Earl S. Johnson, «Mark 15,39 and the So-Called Confession of the Roman Centurion», Vol. 81 (2000) 406-413
Continuing examination of the grammatical, literary and historical evidence indicates that the centurion's remarks about Jesus in Mark 15,39 cannot be understood as a full Christian confession of Jesus' divine sonship, and cannot be taken as a direct challenge to any Roman emperor in particular. Jesus' identity in the gospel is not revealed by the centurion, the demons, the disciples or in the introduction to the gospel. It is made clear by God's declaration that he truly is the Son (1,11; 9,7), and in the faith of the readers as they search for Jesus' presence in their own community.
abstractions (virtues) such as Eirene, Themis, Pax, Concordia, Virtus21 and Victory22, as well as the importance of specific military Genii, demonstrates the multiplicity of images that the confession of the centurion might have raised in the minds of readers who were familiar with Roman religious practices. An inscription cited by Hegeland is of particular interest. It is significant for its reference to the Deities of several emperors.
To the Deities of the Emperors and the Genius of the Second Legion August, in honor of the eagle, the senior Centurion gave this gift23.
What the expression ui(o_j qeou= on the lips of the Markan centurion means cannot be determined with any precision.
3. The traditional interpretation of the centurions statement at the foot of the cross as text critical to Markan theology has also been supported from another perspective. 15,39 is not only the interpretative key to Marks Christology, but is the narrative and Christological climax as well24. The Markan Jesus fulfills the Christological paradox: through the gospel a man demonstrates what God can do. Appearing to dismiss grammatical concerns about the anarthrous ui(o_j qeou=, it has been argued that the intended reader of Mark would not search out other anarthrous predicate nouns which precede the verb in order to clarify the problem; rather he would read 15,39 consistently with previous references to Jesus sonship to God25.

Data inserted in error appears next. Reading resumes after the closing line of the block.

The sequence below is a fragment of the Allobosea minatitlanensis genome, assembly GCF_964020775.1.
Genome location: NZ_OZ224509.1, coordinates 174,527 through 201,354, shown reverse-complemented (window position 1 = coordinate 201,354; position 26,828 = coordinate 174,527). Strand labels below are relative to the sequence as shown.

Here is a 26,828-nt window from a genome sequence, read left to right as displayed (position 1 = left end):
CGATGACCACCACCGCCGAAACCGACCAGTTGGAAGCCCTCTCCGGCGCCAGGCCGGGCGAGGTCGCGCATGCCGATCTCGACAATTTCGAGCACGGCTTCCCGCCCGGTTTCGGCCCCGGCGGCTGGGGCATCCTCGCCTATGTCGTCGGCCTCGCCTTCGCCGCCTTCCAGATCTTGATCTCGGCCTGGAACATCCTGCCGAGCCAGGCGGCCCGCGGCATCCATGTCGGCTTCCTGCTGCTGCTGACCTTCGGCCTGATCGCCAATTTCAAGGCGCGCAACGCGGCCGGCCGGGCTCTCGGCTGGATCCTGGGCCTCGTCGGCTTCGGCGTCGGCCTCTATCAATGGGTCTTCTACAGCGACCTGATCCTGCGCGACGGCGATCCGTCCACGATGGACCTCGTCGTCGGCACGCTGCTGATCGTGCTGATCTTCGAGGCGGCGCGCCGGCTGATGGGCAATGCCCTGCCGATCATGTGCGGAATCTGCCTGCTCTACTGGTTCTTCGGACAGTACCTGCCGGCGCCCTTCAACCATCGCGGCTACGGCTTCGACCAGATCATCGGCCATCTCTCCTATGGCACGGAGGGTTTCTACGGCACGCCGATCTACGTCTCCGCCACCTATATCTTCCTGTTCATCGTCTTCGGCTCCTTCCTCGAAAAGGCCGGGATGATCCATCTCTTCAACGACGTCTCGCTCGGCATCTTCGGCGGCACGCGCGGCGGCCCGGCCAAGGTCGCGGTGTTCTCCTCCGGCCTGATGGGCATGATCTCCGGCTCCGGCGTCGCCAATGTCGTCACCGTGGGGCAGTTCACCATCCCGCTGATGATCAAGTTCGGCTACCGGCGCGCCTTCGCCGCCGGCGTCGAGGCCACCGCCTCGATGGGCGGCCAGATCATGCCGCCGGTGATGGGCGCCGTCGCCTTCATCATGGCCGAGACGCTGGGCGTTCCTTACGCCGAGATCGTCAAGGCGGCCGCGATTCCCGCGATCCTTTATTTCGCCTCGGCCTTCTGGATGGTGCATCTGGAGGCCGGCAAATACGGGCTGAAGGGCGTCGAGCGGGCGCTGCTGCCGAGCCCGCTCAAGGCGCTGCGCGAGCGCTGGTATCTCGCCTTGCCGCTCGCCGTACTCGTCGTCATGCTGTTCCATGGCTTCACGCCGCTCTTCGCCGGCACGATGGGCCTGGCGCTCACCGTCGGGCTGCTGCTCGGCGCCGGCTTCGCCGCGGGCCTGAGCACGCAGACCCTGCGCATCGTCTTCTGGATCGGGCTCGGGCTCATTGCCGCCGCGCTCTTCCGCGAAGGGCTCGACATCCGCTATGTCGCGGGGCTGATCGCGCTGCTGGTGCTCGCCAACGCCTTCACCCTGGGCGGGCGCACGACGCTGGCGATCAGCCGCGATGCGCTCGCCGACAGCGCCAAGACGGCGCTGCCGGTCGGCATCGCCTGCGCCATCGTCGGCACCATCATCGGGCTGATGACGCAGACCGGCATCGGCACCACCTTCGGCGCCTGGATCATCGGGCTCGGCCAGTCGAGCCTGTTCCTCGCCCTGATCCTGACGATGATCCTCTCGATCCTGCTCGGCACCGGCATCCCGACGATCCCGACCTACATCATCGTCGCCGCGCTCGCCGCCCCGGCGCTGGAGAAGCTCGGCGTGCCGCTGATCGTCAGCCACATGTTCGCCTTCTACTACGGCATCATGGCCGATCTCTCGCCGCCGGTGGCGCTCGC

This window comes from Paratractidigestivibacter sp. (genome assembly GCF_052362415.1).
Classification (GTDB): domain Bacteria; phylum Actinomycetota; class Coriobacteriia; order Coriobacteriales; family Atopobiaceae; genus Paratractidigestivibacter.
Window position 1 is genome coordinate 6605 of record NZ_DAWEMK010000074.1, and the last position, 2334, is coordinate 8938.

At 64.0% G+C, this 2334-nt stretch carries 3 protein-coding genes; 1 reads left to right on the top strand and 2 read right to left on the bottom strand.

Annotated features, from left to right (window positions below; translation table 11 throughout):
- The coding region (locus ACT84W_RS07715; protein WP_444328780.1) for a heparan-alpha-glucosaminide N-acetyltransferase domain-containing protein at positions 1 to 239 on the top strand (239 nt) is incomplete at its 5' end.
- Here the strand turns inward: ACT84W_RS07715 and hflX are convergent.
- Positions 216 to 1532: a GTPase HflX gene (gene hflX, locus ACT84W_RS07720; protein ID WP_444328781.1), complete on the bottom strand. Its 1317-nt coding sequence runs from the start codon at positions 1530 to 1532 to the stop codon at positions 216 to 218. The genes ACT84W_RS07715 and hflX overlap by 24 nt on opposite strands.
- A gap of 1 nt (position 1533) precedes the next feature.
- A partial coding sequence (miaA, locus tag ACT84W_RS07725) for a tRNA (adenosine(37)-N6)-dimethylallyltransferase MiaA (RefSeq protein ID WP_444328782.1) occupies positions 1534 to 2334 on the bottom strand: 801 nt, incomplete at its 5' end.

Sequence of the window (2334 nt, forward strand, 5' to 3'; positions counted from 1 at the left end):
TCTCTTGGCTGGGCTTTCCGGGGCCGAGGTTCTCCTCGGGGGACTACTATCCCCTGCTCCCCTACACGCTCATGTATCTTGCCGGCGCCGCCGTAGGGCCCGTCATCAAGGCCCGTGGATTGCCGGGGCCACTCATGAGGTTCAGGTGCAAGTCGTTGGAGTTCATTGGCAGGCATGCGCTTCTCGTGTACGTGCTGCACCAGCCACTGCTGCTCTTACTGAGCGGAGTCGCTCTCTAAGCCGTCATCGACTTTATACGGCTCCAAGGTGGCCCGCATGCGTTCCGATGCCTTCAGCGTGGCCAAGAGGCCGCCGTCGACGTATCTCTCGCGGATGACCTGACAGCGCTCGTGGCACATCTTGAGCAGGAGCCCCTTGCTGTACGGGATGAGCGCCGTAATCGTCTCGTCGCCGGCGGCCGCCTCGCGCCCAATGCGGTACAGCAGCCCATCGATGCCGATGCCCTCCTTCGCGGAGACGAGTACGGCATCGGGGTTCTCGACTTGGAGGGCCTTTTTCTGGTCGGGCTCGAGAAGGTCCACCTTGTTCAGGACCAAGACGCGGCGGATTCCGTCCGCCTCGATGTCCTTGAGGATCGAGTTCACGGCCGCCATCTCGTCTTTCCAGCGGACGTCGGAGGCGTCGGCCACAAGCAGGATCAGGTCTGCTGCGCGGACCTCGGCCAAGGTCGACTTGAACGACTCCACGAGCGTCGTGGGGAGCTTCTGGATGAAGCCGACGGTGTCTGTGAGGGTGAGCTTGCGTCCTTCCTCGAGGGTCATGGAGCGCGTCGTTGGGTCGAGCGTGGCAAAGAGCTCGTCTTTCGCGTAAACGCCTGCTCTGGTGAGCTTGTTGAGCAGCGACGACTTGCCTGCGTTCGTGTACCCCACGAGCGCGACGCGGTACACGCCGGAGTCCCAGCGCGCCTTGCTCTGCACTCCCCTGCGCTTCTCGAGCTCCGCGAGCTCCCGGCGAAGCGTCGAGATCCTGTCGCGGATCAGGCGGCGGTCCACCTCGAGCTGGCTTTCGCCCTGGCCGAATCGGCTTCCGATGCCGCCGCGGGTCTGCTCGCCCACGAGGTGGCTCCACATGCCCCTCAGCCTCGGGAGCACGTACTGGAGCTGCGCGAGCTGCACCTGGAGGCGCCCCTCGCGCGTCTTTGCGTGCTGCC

Naturally it is not suggested that Marks readership was made up of grammarians. But language and the way it is used, precisely or imprecisely, is important. If nothing else, it impacts translation and the way the authors interpretation is passed on to future readers. P. Harner indicates the difficulty which Marks grammar presents.
It is doubtful whether any English translation can adequately represent the qualitative emphasis that Mark expresses in 15,39 by placing an anarthrous predicate before the verb. Perhaps the verse could best be translated, Truly this man was Gods son. This has the advantage of calling attention to Jesus role or nature as son of God. It minimizes the question whether the word son should be understood as definite or indefinite. At the same time it leaves open the possibility that Mark was thinking of Jesus at this point as a son of God